WASHINGTON -- Herman Cain denied on Friday that he had "fumbled" his reaction to the Politico report about women who alleged he had sexually harassed them, saying that the news outlet was trying to "bait" him into giving them more information.
"We were contacted by Politico, who was trying to bait us into saying something when they didn't identify the individuals," Cain said in an interview with Fox News' Neil Cavuto on Friday.
"And so as a businessman, it was my decision to my staff -- wait and see what they put out there," Cain continued. "That's like negotiating against yourself. They had no documentation. They hadn't identified who the women were, and we were supposed to respond? No. So we waited. Then when they put it out there and I went on TV that Monday basically recalling what i remember and, yes at the beginning of the day, I hadn't recalled as much as by the end of the day."
Cain said that the reason he did so many public appearances in the days immediately following the Politico story, first published on Oct. 31, was that he wanted his supporters to know he "had nothing to hide."
"Although I may have not precisely stated at the beginning of the day versus the end of the day, that last interview that I did with Greta [Van Susteren] basically laid out all of the facts, and that is when we clarified the difference between settlement and agreement, and a recollection of everything I could relative to that," he added, perhaps trying to account for the large number of inconsistencies present in his initial explanations of the allegations.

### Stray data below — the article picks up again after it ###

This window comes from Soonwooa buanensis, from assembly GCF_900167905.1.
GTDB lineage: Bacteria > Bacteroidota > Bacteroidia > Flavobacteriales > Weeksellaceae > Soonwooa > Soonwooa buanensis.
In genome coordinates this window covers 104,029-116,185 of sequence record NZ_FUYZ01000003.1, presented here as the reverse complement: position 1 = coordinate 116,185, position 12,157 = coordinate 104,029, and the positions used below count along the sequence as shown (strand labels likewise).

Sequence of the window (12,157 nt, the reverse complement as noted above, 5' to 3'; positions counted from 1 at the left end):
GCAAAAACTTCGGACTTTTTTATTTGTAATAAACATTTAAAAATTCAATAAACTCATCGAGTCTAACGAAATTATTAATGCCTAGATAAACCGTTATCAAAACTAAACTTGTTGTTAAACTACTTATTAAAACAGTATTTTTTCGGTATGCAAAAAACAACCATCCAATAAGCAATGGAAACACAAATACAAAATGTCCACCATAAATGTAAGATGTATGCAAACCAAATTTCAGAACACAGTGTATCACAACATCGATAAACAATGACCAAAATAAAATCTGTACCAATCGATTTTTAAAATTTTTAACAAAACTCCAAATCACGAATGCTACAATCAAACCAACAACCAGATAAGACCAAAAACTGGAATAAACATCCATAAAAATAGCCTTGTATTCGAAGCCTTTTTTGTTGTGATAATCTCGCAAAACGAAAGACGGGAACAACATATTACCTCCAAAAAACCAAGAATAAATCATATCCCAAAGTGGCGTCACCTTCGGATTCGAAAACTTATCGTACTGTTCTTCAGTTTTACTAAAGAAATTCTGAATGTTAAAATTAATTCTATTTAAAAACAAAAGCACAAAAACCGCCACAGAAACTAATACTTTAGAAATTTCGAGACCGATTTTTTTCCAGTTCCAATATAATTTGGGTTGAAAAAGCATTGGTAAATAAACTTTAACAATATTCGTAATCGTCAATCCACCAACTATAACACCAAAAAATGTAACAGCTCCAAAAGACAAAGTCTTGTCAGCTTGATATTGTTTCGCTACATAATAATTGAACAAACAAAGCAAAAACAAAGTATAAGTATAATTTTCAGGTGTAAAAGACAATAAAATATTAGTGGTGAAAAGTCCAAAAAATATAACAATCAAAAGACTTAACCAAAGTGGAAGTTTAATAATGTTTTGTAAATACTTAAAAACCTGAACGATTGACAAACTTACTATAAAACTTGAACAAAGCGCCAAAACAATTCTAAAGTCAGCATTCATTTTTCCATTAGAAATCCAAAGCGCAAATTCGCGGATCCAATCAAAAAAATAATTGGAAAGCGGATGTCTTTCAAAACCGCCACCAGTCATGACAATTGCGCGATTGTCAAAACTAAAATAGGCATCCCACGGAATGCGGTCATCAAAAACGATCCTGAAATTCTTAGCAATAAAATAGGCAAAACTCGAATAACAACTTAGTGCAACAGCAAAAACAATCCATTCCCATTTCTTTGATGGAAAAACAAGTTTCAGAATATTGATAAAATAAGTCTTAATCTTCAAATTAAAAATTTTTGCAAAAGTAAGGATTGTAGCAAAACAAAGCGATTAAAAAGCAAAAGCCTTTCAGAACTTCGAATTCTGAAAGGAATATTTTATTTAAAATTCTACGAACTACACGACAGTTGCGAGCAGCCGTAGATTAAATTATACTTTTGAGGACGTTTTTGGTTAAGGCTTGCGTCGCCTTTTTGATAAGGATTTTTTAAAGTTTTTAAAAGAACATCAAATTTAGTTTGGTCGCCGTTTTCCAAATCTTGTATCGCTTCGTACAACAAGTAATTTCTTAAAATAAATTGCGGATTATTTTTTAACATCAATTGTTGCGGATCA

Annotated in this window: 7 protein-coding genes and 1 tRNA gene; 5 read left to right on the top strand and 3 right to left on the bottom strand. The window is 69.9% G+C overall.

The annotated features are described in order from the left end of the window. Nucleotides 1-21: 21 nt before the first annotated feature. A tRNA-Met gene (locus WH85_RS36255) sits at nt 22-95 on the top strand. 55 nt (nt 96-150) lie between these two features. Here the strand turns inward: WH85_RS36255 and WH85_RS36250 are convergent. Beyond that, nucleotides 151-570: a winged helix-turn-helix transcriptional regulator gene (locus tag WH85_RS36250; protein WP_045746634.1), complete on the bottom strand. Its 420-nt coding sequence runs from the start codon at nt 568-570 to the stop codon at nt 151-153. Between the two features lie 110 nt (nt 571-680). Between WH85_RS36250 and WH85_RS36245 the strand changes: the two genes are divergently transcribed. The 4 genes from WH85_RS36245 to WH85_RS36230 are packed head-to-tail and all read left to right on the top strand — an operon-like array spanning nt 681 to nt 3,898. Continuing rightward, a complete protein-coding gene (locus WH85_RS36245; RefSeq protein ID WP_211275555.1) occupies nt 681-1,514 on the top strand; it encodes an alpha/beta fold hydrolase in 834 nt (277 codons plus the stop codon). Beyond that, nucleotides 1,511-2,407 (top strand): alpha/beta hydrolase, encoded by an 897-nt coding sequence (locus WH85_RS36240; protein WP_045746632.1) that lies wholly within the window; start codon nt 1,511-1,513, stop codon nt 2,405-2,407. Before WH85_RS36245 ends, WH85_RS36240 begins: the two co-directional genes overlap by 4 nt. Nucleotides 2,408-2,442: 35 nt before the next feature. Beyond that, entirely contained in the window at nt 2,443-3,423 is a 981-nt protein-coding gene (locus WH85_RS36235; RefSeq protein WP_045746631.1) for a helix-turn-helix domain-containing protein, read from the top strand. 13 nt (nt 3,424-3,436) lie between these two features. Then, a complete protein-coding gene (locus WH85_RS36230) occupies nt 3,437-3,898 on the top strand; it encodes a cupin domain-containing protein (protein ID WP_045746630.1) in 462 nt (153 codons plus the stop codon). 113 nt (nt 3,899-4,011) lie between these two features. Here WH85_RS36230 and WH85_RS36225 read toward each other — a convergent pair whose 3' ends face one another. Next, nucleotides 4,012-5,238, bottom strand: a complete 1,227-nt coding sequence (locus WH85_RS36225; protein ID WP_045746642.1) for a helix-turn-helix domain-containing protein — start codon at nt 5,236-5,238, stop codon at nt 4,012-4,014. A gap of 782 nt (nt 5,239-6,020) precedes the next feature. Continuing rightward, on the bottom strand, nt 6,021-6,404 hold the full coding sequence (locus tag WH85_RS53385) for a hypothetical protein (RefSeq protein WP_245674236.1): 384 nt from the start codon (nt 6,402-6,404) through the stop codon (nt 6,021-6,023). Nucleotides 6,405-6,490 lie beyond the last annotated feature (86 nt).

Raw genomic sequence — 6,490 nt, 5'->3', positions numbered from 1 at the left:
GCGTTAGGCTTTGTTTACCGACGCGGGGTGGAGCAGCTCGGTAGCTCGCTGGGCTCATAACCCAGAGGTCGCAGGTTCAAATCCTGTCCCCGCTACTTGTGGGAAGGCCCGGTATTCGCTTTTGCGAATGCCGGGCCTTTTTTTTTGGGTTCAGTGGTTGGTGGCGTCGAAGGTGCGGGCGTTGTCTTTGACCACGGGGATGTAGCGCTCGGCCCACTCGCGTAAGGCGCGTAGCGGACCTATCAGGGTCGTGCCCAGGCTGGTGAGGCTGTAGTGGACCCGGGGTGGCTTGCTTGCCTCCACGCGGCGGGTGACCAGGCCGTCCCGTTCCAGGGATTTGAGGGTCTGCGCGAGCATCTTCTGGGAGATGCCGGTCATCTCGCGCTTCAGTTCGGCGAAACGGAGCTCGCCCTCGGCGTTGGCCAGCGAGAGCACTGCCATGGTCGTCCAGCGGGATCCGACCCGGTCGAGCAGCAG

While speaking to Cavuto, however, he produced another inconsistency. After saying earlier this week that he was willing to take a lie detector test to prove his innocence but saw no immediate need to do so, Cain told Fox that he would only take a test if his accuser or accusers did so as well.
"When they take a lie detector test, I'll take a lie detector test!" he proclaimed.
Cain was also pressed on a recent comment he made about the possibility of Anita Hill, the famed accuser of Supreme Court Justice Clarence Thomas, endorsing his candidacy. (Hill has largely refrained from commenting on the matter).
"I found the comment from one of the attendees to be hilarious," he said. "And my response was ... 'Is she going to endorse me?' That was funny. That was hilarious because I would never in my wildest dreams expect her to endorse me. They got a laugh out of it. I got a laugh out of it."